Photo by Danny Shum.

Unity of Life, Not Balance

On May 31, a crowd of about seventy gathered to listen to a panel discussion with Jostein Solheim and Nuno Teles. The theme of the event was life, purpose, and the workplace.
Annemarie Bacich

“I can’t believe they’re still asking questions!” commented Jostein Solheim, Executive Vice President for Food and Refreshment at Unilever North America and one of the evening’s speakers. It was near the end of an intense conversation about “life, purpose, and the workplace,” sponsored by Crossroads Cultural Center. That so many people would show up on a Friday night after a long week of work to spend more time discussing work astonished Solheim. It was 9:00 pm and the small crowd of nearly seventy people that had gathered in downtown Manhattan would have continued the dialogue with him and Nuno Teles, President of Diageo Beer Company, if Alessandro Ventura, the moderator of the event, hadn’t called it a night after an hour and a half of conversation, stories, and questions.

Ventura, the CIO of Unilever North America, is a good friend of many in attendance that evening. However, the draw of his friendship couldn’t account for the “standing room only” audience which included all sorts of folk, men and women, American born and immigrants, newly graduated high school students, millennials, people facing retirement, teachers and doctors, musicians and tech workers. Clearly the topic of discussion touched a nerve, kindling some kind of hope that we might figure out the meaning of this thing that we spend our life doing.

Ventura began the discussion by putting the centrality of work front and center, “Work is indeed the activity that takes most of our time during the day and during our life span and no matter what job we do ... we want to leave a mark in the world and we want to do something great, something for which we can be remembered.” Focussing the discussion on the passion that fuels the work life of these two men, Ventura asked them to excavate its roots. Two key elements came to the fore: the importance of discovering one’s purpose and need to embrace risk. Solheim said, “Be ready to be fired everyday - that gives you the freedom to work.” He believes that fear of failure is the biggest barrier to individual fulfillment and success. Through stories of risks he has taken throughout his career, Teles illustrated how embracing risks helped him find his purpose. In fact he has come to the realization that his purpose at work is to be a risk taker, likening himself to a sort of Jesse James who blazes forward where others might not dare to go, allowing people to follow his lead. Of course, where there is risk there is also failure. Solheim believes companies should embrace failure so that workers may learn from risk without fear, citing Ben and Jerry’s “flavor graveyard” as an example of how a successful company allows for failure. The flavor graveyard is the list of innovative ice cream flavors that were tried and failed. He says if you work at Ben and Jerry’s you should expect to have some flavors in the graveyard, otherwise you aren’t taking the creative risks that will lead to success.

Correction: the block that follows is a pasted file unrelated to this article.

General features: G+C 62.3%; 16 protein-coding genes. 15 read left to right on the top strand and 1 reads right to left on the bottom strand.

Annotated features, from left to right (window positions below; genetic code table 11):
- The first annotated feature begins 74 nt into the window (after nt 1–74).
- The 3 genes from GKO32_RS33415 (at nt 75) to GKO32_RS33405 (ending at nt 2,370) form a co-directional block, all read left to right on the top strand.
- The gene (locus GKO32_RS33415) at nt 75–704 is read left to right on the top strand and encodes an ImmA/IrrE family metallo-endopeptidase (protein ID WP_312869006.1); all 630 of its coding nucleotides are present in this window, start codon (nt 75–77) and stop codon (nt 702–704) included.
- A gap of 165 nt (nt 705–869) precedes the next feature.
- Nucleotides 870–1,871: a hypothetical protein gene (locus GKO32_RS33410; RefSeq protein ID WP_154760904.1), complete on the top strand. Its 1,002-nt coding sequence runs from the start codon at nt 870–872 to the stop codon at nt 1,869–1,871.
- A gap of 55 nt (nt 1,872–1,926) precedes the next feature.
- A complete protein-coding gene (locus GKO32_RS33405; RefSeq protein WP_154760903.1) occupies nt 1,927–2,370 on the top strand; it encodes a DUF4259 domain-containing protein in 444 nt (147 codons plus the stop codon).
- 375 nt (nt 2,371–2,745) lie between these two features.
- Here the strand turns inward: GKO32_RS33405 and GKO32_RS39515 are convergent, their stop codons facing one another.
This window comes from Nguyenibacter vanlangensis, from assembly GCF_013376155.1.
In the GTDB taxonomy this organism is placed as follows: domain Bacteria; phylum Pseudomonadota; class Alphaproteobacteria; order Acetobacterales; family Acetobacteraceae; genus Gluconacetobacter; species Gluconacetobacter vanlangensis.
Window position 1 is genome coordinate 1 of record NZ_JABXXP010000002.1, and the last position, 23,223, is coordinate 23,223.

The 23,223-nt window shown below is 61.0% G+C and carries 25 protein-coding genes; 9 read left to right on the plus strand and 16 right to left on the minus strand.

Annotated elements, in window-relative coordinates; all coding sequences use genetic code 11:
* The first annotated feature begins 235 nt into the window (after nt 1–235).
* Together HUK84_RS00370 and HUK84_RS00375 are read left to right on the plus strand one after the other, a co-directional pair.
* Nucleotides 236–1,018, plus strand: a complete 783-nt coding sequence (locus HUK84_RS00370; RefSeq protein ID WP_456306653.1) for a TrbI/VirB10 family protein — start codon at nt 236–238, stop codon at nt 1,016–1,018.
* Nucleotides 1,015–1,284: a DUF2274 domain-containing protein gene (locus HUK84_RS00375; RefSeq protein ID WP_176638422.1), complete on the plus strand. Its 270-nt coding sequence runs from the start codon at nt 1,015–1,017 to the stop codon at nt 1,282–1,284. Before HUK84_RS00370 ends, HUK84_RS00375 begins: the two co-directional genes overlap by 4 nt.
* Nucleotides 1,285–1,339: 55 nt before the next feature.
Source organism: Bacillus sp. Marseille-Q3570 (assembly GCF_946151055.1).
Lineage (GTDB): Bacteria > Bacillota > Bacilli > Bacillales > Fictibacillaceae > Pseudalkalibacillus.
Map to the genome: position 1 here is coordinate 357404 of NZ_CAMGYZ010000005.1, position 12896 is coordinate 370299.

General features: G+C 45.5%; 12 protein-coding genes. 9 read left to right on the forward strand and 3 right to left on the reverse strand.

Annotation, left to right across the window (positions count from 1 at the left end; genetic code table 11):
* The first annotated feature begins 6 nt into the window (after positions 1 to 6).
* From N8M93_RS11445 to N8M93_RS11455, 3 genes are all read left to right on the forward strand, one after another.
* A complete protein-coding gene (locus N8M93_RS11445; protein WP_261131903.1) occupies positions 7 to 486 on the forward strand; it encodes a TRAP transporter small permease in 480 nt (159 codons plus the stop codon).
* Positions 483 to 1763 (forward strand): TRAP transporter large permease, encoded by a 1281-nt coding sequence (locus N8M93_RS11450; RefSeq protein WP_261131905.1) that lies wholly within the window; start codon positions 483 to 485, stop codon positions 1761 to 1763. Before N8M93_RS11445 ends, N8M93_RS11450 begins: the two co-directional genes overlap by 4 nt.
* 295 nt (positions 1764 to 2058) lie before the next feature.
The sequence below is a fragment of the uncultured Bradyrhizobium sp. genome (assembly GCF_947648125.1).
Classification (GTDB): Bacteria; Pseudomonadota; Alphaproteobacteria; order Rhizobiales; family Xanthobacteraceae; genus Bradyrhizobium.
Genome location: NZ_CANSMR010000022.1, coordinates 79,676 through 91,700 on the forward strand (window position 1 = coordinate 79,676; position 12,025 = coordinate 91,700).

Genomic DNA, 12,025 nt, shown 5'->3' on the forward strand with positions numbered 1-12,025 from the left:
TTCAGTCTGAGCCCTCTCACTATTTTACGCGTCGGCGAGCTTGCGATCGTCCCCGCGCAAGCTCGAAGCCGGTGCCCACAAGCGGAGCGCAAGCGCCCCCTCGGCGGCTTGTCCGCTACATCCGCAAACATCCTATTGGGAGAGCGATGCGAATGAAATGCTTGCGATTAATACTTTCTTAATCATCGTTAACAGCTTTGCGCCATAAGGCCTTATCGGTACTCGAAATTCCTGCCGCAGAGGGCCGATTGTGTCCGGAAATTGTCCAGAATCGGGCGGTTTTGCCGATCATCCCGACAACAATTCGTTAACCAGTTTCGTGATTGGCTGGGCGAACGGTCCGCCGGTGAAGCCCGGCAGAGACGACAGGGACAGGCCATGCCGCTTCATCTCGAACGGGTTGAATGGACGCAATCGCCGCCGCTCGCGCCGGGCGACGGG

Photo by Danny Shum.

Risk alone isn’t enough to sustain passion for work. According to Teles, it was encounters with people he met serendipitously throughout his career that made work an experience of moving from one adventure to the next. “There is always that encounter. Things happen for a reason and they are the consequence of having an encounter with someone. And so I ask myself, am I doing the same? Am I identifying the individuals around me who are talented?”

The anecdotes shared by Solheim and Teles held the audience’s attention, but the questions posed during the Q and A portion of the discussion were no less engaging. How does one deal with the consequences of risk? Is it possible to encourage risk in an anxiety ridden environment? How can you live work in a way that doesn’t suck the life out of life? How do you encourage the average person who is not “top talent” to live work with purpose? The answers offered by the speakers were not exhaustive, but they came from a place of experience, offering a perspective that hinted at a path.

While the evening’s speakers enthralled the audience, no less fascinating was the palpable energy radiating from the small crowd in attendance who, discovering they shared a common question, were invigorated by seeking the answer together. As Ventura said at the beginning of the event, “What we want in life and in work is unity, not balance.” Perhaps this is the answer to Solheim’s astonishment at finding so many people wanting to talk about work on a Friday night, instead of heading down the street to the local bar trying to forget all about it.